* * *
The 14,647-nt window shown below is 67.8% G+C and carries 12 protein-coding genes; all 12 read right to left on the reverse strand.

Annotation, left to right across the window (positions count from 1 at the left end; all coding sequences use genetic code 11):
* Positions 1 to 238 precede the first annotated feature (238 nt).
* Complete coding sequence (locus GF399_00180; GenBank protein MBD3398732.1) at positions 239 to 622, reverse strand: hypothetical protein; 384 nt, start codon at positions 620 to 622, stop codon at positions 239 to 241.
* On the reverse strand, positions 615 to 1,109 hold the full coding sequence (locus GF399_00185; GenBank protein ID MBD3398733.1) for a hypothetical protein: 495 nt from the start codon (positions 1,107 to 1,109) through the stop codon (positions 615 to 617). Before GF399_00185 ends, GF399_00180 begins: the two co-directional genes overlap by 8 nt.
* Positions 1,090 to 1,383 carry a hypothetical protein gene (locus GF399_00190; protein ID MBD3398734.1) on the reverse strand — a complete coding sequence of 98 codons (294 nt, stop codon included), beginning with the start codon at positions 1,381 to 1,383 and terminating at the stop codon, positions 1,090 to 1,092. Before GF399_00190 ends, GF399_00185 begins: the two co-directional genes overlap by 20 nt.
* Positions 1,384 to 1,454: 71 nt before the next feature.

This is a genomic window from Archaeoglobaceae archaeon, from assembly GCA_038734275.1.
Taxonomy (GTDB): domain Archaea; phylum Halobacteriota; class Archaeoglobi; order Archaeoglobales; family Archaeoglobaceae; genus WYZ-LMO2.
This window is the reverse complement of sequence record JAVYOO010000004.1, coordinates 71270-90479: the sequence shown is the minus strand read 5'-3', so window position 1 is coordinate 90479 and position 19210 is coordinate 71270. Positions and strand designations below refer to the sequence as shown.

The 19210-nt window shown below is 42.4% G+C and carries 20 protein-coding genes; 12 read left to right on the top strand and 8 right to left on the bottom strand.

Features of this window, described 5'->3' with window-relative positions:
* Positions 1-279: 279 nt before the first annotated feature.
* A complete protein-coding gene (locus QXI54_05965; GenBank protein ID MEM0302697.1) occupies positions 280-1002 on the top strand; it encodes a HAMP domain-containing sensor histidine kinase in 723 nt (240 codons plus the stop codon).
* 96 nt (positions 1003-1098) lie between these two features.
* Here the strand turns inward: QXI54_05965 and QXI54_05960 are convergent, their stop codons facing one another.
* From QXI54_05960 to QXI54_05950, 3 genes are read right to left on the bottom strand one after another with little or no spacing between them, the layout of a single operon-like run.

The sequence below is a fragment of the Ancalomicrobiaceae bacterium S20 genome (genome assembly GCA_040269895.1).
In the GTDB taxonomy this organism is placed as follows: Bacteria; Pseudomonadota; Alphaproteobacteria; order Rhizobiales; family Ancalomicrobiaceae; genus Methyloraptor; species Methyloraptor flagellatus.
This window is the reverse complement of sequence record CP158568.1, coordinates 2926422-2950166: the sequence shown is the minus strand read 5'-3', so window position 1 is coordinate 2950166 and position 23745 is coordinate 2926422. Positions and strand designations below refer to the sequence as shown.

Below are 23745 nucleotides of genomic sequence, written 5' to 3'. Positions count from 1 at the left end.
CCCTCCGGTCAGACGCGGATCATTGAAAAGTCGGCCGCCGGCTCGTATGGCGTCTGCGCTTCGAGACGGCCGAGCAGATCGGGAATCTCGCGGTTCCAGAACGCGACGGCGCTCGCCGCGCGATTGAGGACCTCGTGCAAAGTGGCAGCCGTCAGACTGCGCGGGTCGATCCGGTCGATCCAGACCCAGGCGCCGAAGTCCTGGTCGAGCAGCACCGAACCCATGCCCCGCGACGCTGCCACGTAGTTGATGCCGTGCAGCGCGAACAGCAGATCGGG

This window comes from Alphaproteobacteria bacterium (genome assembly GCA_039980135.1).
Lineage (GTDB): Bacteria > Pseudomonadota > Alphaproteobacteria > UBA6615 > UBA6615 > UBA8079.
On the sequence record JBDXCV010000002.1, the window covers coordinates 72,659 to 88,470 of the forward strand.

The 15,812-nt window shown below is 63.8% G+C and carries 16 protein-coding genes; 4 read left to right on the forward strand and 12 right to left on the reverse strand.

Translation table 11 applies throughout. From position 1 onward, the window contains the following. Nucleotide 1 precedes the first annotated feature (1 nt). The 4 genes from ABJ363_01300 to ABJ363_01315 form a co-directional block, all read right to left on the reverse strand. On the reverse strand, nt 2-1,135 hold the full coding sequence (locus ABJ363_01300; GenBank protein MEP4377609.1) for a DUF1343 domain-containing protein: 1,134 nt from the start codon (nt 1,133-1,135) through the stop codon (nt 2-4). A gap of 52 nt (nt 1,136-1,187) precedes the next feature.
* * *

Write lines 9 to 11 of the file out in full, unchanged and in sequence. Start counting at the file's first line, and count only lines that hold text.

Taxonomy (GTDB): domain Archaea; phylum Halobacteriota; class Archaeoglobi; order Archaeoglobales; family Archaeoglobaceae; genus WYZ-LMO2.
This window is the reverse complement of sequence record JAVYOO010000004.1, coordinates 71270-90479: the sequence shown is the minus strand read 5'-3', so window position 1 is coordinate 90479 and position 19210 is coordinate 71270. Positions and strand designations below refer to the sequence as shown.

The 19210-nt window shown below is 42.4% G+C and carries 20 protein-coding genes; 12 read left to right on the top strand and 8 right to left on the bottom strand.